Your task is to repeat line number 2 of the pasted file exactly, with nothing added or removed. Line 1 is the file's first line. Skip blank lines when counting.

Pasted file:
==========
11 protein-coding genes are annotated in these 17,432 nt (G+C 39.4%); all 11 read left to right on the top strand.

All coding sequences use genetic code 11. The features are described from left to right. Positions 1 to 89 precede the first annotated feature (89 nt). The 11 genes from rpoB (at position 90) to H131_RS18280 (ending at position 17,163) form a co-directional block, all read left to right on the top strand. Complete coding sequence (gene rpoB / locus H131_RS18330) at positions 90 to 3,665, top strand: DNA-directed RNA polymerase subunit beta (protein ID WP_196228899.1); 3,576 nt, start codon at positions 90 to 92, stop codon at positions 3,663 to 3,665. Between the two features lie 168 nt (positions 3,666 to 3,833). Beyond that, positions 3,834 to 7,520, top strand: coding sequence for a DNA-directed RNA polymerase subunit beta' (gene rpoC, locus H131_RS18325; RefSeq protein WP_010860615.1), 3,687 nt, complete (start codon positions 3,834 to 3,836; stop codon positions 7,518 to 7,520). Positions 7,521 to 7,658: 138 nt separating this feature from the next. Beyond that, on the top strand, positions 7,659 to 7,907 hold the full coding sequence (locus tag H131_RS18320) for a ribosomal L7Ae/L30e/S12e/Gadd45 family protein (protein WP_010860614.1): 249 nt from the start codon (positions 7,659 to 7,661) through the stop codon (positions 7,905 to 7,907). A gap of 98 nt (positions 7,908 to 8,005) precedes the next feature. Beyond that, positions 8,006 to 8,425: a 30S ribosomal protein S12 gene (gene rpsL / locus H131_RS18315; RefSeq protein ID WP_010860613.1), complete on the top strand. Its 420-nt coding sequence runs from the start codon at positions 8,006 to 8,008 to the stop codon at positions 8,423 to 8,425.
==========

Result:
All coding sequences use genetic code 11. The features are described from left to right. Positions 1 to 89 precede the first annotated feature (89 nt). The 11 genes from rpoB (at position 90) to H131_RS18280 (ending at position 17,163) form a co-directional block, all read left to right on the top strand. Complete coding sequence (gene rpoB / locus H131_RS18330) at positions 90 to 3,665, top strand: DNA-directed RNA polymerase subunit beta (protein ID WP_196228899.1); 3,576 nt, start codon at positions 90 to 92, stop codon at positions 3,663 to 3,665. Between the two features lie 168 nt (positions 3,666 to 3,833). Beyond that, positions 3,834 to 7,520, top strand: coding sequence for a DNA-directed RNA polymerase subunit beta' (gene rpoC, locus H131_RS18325; RefSeq protein WP_010860615.1), 3,687 nt, complete (start codon positions 3,834 to 3,836; stop codon positions 7,518 to 7,520). Positions 7,521 to 7,658: 138 nt separating this feature from the next. Beyond that, on the top strand, positions 7,659 to 7,907 hold the full coding sequence (locus tag H131_RS18320) for a ribosomal L7Ae/L30e/S12e/Gadd45 family protein (protein WP_010860614.1): 249 nt from the start codon (positions 7,659 to 7,661) through the stop codon (positions 7,905 to 7,907). A gap of 98 nt (positions 7,908 to 8,005) precedes the next feature. Beyond that, positions 8,006 to 8,425: a 30S ribosomal protein S12 gene (gene rpsL / locus H131_RS18315; RefSeq protein ID WP_010860613.1), complete on the top strand. Its 420-nt coding sequence runs from the start codon at positions 8,006 to 8,008 to the stop codon at positions 8,423 to 8,425.